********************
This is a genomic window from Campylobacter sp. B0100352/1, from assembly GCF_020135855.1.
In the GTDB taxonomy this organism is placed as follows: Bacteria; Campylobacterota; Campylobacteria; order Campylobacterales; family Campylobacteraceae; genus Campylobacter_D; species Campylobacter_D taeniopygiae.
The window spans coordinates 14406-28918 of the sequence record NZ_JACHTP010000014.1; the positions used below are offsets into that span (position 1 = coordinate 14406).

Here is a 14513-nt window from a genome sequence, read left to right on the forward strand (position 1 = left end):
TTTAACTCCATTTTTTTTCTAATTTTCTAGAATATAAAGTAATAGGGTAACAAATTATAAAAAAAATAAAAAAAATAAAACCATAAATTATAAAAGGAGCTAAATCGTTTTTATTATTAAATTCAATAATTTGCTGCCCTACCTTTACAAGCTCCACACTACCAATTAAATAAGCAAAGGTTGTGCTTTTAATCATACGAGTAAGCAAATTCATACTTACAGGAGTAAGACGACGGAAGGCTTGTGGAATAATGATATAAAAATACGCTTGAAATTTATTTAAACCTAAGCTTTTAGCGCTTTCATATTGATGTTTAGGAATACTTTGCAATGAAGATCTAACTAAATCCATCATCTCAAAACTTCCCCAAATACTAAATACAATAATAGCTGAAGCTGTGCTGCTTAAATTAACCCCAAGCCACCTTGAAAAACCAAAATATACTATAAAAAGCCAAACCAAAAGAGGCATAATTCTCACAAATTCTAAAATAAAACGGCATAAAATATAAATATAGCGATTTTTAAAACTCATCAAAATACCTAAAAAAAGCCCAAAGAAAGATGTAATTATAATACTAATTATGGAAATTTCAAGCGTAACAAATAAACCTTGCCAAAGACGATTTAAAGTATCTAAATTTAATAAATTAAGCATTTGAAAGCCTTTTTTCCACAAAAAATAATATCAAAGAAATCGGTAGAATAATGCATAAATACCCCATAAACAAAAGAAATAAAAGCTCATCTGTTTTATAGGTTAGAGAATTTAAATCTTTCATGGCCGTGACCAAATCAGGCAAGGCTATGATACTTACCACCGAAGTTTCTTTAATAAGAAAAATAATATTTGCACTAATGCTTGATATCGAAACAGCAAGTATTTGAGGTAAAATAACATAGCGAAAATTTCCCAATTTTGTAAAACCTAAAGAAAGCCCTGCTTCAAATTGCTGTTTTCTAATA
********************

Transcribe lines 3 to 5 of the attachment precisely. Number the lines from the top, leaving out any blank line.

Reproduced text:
The window spans coordinates 14406-28918 of the sequence record NZ_JACHTP010000014.1; the positions used below are offsets into that span (position 1 = coordinate 14406).

Here is a 14513-nt window from a genome sequence, read left to right on the forward strand (position 1 = left end):
TTTAACTCCATTTTTTTTCTAATTTTCTAGAATATAAAGTAATAGGGTAACAAATTATAAAAAAAATAAAAAAAATAAAACCATAAATTATAAAAGGAGCTAAATCGTTTTTATTATTAAATTCAATAATTTGCTGCCCTACCTTTACAAGCTCCACACTACCAATTAAATAAGCAAAGGTTGTGCTTTTAATCATACGAGTAAGCAAATTCATACTTACAGGAGTAAGACGACGGAAGGCTTGTGGAATAATGATATAAAAATACGCTTGAAATTTATTTAAACCTAAGCTTTTAGCGCTTTCATATTGATGTTTAGGAATACTTTGCAATGAAGATCTAACTAAATCCATCATCTCAAAACTTCCCCAAATACTAAATACAATAATAGCTGAAGCTGTGCTGCTTAAATTAACCCCAAGCCACCTTGAAAAACCAAAATATACTATAAAAAGCCAAACCAAAAGAGGCATAATTCTCACAAATTCTAAAATAAAACGGCATAAAATATAAATATAGCGATTTTTAAAACTCATCAAAATACCTAAAAAAAGCCCAAAGAAAGATGTAATTATAATACTAATTATGGAAATTTCAAGCGTAACAAATAAACCTTGCCAAAGACGATTTAAAGTATCTAAATTTAATAAATTAAGCATTTGAAAGCCTTTTTTCCACAAAAAATAATATCAAAGAAATCGGTAGAATAATGCATAAATACCCCATAAACAAAAGAAATAAAAGCTCATCTGTTTTATAGGTTAGAGAATTTAAATCTTTCATGGCCGTGACCAAATCAGGCAAGGCTATGATACTTACCACCGAAGTTTCTTTAATAAGAAAAATAATATTTGCACTAATGCTTGATATCGAAACAGCAAGTATTTGAGGTAAAATAACATAGCGAAAATTTCCCAATTTTGTAAAACCTAAAGAAAGCCCTGCTTCAAATTGCTGTTTTCTAATA